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Cephalalgia. 2011 Apr;31(6):723-36. doi: 10.1177/0333102411398401.

Detection and discrimination of flicker contrast in migraine.

Author information

1
York University, Toronto, ON, Canada.

Abstract

AIMS:

Flickering light is strongly aversive to many individuals with migraine. This study was designed to evaluate other abnormalities in the processing of temporally modulating visual stimulation.

METHODS:

We measured psychophysical thresholds for detection of a flickering target and for the discrimination of suprathreshold flicker contrasts (increment thresholds) in 14 migraineurs and 14 healthy controls with and without prior adaptation to high-contrast flicker. Visual discomfort (aversion) thresholds were also assessed.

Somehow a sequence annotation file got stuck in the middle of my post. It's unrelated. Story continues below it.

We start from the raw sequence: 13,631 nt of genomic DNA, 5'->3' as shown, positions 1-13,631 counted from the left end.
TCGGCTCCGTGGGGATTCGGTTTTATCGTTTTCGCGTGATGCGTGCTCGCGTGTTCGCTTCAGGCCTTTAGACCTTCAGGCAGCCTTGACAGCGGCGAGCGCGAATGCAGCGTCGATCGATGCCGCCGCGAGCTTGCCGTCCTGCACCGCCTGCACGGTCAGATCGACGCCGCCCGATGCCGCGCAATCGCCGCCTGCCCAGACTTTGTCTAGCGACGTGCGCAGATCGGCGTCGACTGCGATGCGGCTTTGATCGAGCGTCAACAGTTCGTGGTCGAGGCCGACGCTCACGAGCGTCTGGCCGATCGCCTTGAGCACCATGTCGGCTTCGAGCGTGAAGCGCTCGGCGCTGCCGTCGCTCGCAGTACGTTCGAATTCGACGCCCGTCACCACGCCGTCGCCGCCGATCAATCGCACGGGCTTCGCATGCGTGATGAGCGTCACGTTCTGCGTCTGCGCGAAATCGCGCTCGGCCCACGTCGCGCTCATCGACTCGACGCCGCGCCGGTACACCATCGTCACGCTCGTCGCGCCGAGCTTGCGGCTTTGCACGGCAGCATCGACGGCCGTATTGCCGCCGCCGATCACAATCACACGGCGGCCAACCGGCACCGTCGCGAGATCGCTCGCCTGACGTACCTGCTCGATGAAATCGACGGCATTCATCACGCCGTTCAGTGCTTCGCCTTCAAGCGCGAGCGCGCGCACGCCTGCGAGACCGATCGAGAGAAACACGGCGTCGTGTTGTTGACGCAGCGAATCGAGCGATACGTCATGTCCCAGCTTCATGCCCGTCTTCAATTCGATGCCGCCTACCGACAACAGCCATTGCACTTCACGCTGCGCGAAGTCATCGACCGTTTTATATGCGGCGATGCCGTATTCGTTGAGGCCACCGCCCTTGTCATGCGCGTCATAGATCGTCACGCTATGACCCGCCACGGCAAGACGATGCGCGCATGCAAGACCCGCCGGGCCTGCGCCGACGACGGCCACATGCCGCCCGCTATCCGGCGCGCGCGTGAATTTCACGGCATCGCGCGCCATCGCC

RESULTS:

In the baseline (no adaptation) conditions, detection and discrimination thresholds did not differ significantly between groups. Following adaptation, flicker detection thresholds were elevated equivalently in both groups; however, discrimination thresholds were more strongly affected in migraineurs than in controls, showing greater elevation at moderate contrasts and greater threshold reduction (sensitisation) at high contrast (70%). Migraineurs also had significantly elevated discomfort scores, and these were significantly correlated with number of years with migraine.

DISCUSSION:

We conclude that visual flicker not only causes discomfort but also exerts measurable effects on contrast processing in the visual pathways in migraine. The findings are discussed in the context of the existing literature on habituation, adaptation and contrast-gain control.

PMID:
21493642
PMCID:
PMC3571449
DOI:
10.1177/0333102411398401
[Indexed for MEDLINE]
Free PMC Article

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